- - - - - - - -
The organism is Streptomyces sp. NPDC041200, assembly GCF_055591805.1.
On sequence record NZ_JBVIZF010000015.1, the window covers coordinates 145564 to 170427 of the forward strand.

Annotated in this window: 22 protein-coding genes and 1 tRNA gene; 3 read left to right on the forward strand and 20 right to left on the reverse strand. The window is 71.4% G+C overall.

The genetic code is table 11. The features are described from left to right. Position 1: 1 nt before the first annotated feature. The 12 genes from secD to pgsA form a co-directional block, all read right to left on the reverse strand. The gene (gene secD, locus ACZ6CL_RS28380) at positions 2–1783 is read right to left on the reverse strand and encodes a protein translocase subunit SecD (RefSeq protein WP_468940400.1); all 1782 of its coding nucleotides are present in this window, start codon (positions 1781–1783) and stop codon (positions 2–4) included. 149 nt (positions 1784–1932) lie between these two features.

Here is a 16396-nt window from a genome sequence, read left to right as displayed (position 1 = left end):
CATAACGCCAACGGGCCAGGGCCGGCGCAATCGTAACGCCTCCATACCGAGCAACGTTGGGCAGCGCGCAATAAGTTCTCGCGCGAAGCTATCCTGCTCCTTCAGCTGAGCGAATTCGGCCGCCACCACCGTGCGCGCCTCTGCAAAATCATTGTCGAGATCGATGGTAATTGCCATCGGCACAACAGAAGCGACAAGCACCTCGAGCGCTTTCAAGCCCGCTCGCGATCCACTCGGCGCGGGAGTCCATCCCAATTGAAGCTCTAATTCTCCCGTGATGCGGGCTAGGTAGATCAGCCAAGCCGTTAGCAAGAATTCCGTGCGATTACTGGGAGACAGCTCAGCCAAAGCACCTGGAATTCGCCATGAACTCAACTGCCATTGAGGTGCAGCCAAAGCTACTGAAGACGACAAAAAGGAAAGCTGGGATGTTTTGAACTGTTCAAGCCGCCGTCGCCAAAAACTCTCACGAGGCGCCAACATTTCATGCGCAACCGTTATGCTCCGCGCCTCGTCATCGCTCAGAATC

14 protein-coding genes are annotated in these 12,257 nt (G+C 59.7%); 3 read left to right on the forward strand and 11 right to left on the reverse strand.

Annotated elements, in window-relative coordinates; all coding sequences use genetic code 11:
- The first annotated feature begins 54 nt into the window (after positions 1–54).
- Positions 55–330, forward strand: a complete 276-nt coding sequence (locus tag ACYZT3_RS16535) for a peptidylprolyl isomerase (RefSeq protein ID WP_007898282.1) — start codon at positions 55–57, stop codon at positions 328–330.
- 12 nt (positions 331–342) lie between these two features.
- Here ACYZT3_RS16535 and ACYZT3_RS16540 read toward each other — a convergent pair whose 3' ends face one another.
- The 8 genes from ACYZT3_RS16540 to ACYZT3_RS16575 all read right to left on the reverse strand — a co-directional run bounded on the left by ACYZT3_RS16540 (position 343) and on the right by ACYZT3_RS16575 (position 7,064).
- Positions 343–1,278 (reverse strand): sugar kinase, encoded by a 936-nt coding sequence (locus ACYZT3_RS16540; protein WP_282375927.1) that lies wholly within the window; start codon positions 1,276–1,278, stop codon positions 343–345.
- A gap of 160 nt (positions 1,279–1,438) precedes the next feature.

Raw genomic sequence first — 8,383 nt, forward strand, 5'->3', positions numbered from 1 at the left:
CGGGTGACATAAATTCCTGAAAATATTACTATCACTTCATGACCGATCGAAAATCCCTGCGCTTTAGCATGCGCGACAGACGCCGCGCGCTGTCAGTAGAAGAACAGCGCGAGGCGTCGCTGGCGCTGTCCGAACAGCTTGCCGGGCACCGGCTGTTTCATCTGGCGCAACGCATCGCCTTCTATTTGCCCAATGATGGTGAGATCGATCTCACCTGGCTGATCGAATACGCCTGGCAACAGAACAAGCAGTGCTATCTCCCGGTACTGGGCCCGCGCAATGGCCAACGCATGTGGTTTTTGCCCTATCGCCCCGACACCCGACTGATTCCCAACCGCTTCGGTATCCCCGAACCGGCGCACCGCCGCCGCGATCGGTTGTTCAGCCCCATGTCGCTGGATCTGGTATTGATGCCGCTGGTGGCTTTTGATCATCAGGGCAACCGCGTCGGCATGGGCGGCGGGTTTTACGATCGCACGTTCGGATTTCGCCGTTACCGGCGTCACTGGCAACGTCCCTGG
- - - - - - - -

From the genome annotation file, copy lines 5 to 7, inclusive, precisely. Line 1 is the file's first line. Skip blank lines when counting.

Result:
Here is a 16396-nt window from a genome sequence, read left to right as displayed (position 1 = left end):
CATAACGCCAACGGGCCAGGGCCGGCGCAATCGTAACGCCTCCATACCGAGCAACGTTGGGCAGCGCGCAATAAGTTCTCGCGCGAAGCTATCCTGCTCCTTCAGCTGAGCGAATTCGGCCGCCACCACCGTGCGCGCCTCTGCAAAATCATTGTCGAGATCGATGGTAATTGCCATCGGCACAACAGAAGCGACAAGCACCTCGAGCGCTTTCAAGCCCGCTCGCGATCCACTCGGCGCGGGAGTCCATCCCAATTGAAGCTCTAATTCTCCCGTGATGCGGGCTAGGTAGATCAGCCAAGCCGTTAGCAAGAATTCCGTGCGATTACTGGGAGACAGCTCAGCCAAAGCACCTGGAATTCGCCATGAACTCAACTGCCATTGAGGTGCAGCCAAAGCTACTGAAGACGACAAAAAGGAAAGCTGGGATGTTTTGAACTGTTCAAGCCGCCGTCGCCAAAAACTCTCACGAGGCGCCAACATTTCATGCGCAACCGTTATGCTCCGCGCCTCGTCATCGCTCAGAATC

14 protein-coding genes are annotated in these 12,257 nt (G+C 59.7%); 3 read left to right on the forward strand and 11 right to left on the reverse strand.